Six France-Inspired Reads for Summer

25 June 2013

From indulgent treats to sultry love affairs, these six France-inspired stories will put some extra spice in your summer reading.  Paris, My Sweet: AYear in the City of Light (and Dark Chocolate), Amy Thomas’s memoir released last year, takes us on her emotional journey from New York to Paris. Woven through each chapter of deeply personal tales – of making friends, navigating the grim dating scene, surviving bouts of self-doubt and defining happiness (both in and outside of the bakery) – are rapturous tasting excursions on both sides of the Atlantic. Not one to discriminate, Amy relishes the treats each city has to offer and provides a little black book of all her most cherished shops and bakeries so you can experience her edible adventures firsthand.  Self-discovery, questions of identity and the search for meaningful life experiences in Paris after college: the joys and hardships of Hilary Reyl’s heroine Katherine in her first novel Lessons in French remind me a great deal of myself when I first came to the city (sans the intellectual jousting at dinner with Henri Cartier-Bresson and Umberto Eco, of course). Paris in the late 1980’s may be the backdrop but this is a character-driven coming of age story […]…

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Kinfolk Picnic in Paris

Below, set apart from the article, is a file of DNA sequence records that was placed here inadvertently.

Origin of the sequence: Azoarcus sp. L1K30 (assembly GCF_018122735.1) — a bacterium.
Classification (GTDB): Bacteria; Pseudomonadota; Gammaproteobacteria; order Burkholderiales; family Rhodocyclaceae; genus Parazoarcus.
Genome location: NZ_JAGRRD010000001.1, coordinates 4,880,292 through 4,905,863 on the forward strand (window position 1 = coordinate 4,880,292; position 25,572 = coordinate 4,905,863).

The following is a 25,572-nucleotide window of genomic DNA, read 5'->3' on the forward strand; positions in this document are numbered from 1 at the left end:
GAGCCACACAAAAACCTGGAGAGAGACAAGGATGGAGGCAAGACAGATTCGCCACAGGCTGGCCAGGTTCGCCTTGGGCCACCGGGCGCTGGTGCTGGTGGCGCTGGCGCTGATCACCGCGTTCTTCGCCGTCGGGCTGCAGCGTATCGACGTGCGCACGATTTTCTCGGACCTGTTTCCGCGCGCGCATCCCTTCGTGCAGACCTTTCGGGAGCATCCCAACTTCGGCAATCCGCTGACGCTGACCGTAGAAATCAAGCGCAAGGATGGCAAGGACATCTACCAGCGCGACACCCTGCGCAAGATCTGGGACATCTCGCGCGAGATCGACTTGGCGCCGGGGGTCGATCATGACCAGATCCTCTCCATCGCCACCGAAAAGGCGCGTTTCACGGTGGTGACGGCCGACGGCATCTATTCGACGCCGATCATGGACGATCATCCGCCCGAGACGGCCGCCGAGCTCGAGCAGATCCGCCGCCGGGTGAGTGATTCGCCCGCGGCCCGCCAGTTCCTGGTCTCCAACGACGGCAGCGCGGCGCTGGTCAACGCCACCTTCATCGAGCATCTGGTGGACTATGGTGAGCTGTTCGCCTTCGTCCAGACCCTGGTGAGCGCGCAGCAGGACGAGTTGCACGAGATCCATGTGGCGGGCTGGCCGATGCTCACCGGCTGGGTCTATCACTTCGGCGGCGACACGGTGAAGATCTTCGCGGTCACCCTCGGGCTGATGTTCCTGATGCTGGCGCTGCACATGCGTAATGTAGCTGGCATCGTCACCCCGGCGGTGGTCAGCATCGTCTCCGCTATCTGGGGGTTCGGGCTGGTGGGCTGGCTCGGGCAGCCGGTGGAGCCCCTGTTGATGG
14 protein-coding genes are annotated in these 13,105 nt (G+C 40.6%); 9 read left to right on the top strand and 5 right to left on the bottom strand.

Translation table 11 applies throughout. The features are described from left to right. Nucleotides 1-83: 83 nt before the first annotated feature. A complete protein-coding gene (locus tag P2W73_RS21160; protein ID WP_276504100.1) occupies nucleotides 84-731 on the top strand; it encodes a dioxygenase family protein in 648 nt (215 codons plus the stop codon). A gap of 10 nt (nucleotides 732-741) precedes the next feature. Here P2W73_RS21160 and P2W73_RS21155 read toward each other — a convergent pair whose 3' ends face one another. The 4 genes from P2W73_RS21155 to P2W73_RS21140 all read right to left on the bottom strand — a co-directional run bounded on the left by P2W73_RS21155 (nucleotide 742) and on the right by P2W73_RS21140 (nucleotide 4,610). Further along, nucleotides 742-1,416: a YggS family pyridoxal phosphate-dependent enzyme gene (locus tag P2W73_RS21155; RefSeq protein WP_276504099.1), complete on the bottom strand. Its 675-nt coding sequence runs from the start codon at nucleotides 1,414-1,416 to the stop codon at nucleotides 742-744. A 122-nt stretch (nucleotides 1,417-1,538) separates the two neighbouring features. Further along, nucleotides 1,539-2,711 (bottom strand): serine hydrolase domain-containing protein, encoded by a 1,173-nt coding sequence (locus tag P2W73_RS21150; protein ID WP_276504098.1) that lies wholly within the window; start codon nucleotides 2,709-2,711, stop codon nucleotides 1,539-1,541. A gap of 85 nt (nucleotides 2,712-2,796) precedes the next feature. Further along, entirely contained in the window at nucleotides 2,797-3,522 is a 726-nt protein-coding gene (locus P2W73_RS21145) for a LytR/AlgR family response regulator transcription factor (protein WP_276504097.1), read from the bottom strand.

3 October 2012

As chilling temperatures loom ahead, my thoughts are staunchly stuck on summer’s many sun-drenched, inspiring moments. California’s low-key cool and Paris’s annual silence feel like weeks, not months, behind us and the Kinfolk Magazine picnic I attended at the tail end of August seems more like fairy tale reverie than reality. A group of twenty creatives, from photographers and writers to graphic designers and bloggers, convened along the cobblestone docks of the Seine, lit entirely by passing boats and Paris’s glowing, wrought iron beacon, unobstructed from view. Candles in bell jars were strung from vintage bicycles and old photographs served as name cards for all guests – a wonderful keepsake. For an urban picnic, the atmosphere was distinctly pastoral and perfectly embodied the Kinfolk manifesto, right down to the simplicity of the aesthetic – paper plates, wooden utensils, wicker baskets, and the obligatory old blanket. Celebrating summer’s bounty with such an inspiring group was an experience I’m not soon to forget. And the backdrop? Not bad either. Hats off to Rubi Jones and Tiffany/Tifamade for hosting the quintessential Paris picnic! What Paris picnic spots have been the most memorable for you? For a look at the picnic menu, click here.Location: […]…

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Playing Tourist in Paris (Part II)

22 August 2012